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In response to Claus Dampmann's letter, Labor--Not Material Costs--is Key Factor Driving Selling Price of Chinese Crowns, in your June/July issue, please allow me to point out some things he failed to mention. While it's true that ProLab Solutions, Inc. and many other offshore labs are FDA-, ISO- and DAMAS-compliant, many of the American labs that buy crowns and bridges from them are not. Also, even though ProLab Solutions is "very supportive of full disclosure"¯ the same can't be said for a great number of its lab customers. Dampmann is...See more either naive or less than forthright when he states that offshore outsourcing is only labor driven. If a 10-person lab grossing $1.5 million per year decided to outsource 50% of its work to China (for $40 per unit or less), five technicians at that lab lose their jobs, American dental suppliers lose 50% of that lab's annual purchases, American refiners lose 50% of the lab's scrap business, and the list goes on and on. It's irresponsible to claim that all of this is driven by the "lack of new technicians entering the dental laboratory profession." By facilitating the cheapening of our profession, the offshore business model has helped make it a less attractive field to enter and, consequently, many of our technical training programs have closed their doors. I personally know of several labs that have fired most of their technicians because they can get restorations from China much cheaper than those they themselves can produce. Finally, let's call a spade a spade. In the end, outsourcing to China is a greed-driven business model that's undermining the future of dental technology in the U.S. ~ Bill Thomas, CDT, President Smile Science, Inc. Cleveland, GA
Hi, Being a reseller of CAD CAM equipment we have found it to be very interesting that many decision makers in dental labs want help figuring out if it's the right time to buy. From a business perspective it's all about return on investment (ROI). So, for the sake of this exercise let's look at the cost of borrowing $10K over 5 years. Based on 21 manufacturing days in a month the $10K turns out to cost about $8.50 per day. So, a $27K scanner will run a little less than $25 per day. That said, if you are outsourcing models and the model base...See more work flow is costing $25 more than just sending a digital file for manufacturing you can logically see that it does not take much work to get to a break even or to become significantly more profitable. In addition, you need to add in the labor to scan and design the cases in your facility. This cost can very widely with efficiency of the individual(s) performing this operation. On the other side of the coin, you gain the savings of the cost of packaging and shipping (in addition to time savings). In reality, these two costs may be close to equal, so, it's a wash. In conclusion, labs outsourcing 20 plus units a month are at the break even point to purchase a scanner and CAD software that is in the cost range of about $27K. In conclusion, one can figure a daily cost of about $8.50 per $10K borrower over 5 years. Hope this post can help some of those in question. Please feel free to add comments. Bob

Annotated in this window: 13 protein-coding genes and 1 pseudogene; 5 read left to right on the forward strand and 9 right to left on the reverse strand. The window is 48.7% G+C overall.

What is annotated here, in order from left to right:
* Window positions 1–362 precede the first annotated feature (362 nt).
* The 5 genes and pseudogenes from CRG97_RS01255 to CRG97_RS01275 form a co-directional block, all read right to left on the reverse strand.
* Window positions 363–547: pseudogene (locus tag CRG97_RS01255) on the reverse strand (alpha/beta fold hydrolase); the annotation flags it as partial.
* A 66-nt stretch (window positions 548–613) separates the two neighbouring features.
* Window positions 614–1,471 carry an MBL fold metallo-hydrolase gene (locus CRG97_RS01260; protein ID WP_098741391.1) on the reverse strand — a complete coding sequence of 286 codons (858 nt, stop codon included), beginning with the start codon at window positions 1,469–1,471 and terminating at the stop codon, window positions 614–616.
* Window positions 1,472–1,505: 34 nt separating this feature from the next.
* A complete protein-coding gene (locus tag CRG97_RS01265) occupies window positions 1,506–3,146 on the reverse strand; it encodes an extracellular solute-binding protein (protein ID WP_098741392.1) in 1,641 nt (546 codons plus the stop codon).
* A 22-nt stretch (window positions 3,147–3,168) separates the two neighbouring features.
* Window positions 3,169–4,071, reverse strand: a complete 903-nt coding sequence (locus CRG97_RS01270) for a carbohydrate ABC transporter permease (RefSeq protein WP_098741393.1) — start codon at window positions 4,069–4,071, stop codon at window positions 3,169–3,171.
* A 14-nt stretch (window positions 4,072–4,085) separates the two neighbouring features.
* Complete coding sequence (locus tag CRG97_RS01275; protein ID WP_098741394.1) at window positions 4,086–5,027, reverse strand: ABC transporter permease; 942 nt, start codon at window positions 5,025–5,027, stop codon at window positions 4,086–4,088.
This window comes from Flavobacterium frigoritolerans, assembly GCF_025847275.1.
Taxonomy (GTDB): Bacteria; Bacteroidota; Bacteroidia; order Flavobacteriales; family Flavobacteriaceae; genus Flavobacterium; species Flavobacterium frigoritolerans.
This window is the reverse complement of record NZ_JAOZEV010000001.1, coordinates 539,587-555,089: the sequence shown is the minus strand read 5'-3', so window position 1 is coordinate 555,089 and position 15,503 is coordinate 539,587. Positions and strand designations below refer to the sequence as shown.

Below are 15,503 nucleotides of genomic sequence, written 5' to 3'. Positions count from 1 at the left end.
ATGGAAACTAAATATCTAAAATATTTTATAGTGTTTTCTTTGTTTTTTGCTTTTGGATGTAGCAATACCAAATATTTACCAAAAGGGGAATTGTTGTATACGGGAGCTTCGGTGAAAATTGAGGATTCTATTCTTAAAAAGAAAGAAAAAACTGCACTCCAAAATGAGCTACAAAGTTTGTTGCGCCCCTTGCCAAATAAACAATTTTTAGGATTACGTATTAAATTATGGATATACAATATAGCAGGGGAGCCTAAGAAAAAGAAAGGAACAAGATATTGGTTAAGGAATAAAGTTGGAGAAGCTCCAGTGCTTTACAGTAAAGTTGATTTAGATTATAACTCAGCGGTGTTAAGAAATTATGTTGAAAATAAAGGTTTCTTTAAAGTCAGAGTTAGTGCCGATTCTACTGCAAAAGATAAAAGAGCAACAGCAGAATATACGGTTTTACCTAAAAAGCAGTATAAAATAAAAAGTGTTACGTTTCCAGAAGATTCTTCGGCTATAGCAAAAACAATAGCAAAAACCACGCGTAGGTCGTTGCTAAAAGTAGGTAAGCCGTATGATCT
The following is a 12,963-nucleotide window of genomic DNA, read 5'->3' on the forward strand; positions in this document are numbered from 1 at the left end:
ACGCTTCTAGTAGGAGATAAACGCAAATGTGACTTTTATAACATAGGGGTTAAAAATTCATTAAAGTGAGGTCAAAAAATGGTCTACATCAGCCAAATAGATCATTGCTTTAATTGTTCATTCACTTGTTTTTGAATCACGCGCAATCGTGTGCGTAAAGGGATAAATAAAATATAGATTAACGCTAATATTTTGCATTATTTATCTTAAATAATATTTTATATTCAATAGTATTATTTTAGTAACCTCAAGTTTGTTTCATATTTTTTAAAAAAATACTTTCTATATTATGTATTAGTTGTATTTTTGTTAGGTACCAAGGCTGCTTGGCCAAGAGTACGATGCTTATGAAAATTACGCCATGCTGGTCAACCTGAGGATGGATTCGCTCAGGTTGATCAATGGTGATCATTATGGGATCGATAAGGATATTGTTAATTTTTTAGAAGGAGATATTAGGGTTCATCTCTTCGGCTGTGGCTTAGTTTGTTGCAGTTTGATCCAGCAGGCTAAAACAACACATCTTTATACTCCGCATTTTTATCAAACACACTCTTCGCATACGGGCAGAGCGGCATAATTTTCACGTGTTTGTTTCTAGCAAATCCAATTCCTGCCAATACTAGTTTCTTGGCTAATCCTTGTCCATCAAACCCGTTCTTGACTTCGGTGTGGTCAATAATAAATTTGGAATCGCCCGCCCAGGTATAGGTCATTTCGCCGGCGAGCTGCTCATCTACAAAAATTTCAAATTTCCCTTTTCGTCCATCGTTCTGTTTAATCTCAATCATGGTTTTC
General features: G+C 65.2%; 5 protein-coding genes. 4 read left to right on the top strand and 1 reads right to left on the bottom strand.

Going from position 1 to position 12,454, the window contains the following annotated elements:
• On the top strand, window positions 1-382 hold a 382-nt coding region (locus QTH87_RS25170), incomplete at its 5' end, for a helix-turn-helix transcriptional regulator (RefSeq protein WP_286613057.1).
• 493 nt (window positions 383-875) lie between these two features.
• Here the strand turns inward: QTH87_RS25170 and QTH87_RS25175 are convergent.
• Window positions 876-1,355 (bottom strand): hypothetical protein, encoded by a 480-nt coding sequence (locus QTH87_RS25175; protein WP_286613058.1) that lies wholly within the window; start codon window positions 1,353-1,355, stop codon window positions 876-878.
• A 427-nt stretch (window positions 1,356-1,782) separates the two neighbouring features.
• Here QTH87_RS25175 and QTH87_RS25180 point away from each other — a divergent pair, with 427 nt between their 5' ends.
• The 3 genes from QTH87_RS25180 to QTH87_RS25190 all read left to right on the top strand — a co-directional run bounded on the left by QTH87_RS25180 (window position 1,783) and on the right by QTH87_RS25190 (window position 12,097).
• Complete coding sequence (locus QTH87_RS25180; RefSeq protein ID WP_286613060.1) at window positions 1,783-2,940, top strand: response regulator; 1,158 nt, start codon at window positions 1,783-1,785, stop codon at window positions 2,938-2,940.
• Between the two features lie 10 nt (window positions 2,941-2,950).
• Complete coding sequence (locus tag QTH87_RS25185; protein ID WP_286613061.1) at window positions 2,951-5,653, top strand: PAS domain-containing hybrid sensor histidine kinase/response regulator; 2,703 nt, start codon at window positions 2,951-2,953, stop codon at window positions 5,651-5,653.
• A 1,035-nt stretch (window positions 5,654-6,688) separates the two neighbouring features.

Dear LMT: Why is everything made in China? Here are some possible reasons: 1. People in China work for very little money. 2. The Chinese work ethic is extremely strong. 3. The fundamental cost to manufacture products in the U.S. is much higher than China due to: health insurance for employees, business insurance, minimum wage requirements, taxes, and regulations from OSHA, EPA, FDA, NLRB and countless other government agencies. 4. U.S. trade barriers are much lower than Chinese trade barriers. 5. Chinese currency is artificially...See more deflated by the Chinese government. Despite these possible reasons, there are opportunities for foreign goods to get a foothold in the Chinese market. In general, quality control is a concept that isn't completely understood by many Chinese manufacturers. Most Chinese manufacturers are driven to be the lowest-cost producers. In addition, the Chinese are very adept at making "fake" goods. These two factors result in a general mistrust of Chinese-made goods by ordinary Chinese people, and especially those in the middleclass who can afford higher quality foreign made products. This phenomenon is true in just about all product categories, and especially dental products. For example, the Nobilium division of CMP Industries LLC manufactures the Demco grinder, a relatively simple alloy grinding machine. While many Chinese-made replicas of this machine can be found at dental trade shows in China, Nobilium sells about 1,000 Demco grinders in China each year at a price that's about double the cost of the Chinese- made product. The small difference between the Demco grinder and the Chinese-made counterpart is the quality of a key part--the spindle--that requires some precision machining and ultra-high quality bearings and springs. Another example is Nobilium's line of partial denture alloys and materials. We exhibit at three or four dental trade shows per year in China and offer non-precious alloys made from virgin raw materials. Nobilium's presence at these shows and high quality products gives Chinese dental product consumers a feeling of confidence they're willing to pay for. In the 60s, "Made in Japan" meant low quality. The Japanese fundamentally reformed their thinking by developing quality control systems to engineer quality upfront into each and every process so that the end result was consistent and high quality. William Edwards Deming, a U.S. manufacturing expert, has been credited with starting this remarkable revolution from low to high quality in Japan. If China can reform its approach to quality as did the Japanese, the Chinese people may eventually have more trust in products produced by their fellow countrymen. This may make U.S.-made products less attractive in the Chinese market; however, this will also increase production costs in China. As a result, Chinese-made dental prosthetics will be less competitive in the U.S. market, and then maybe U.S.-based dental laboratories will see a gradual upswing of business. Let's hope this comes true! ~ Devon Howe, President & CEO, Nobilium/Ticonium (CMP Industries LLC), Albany, NY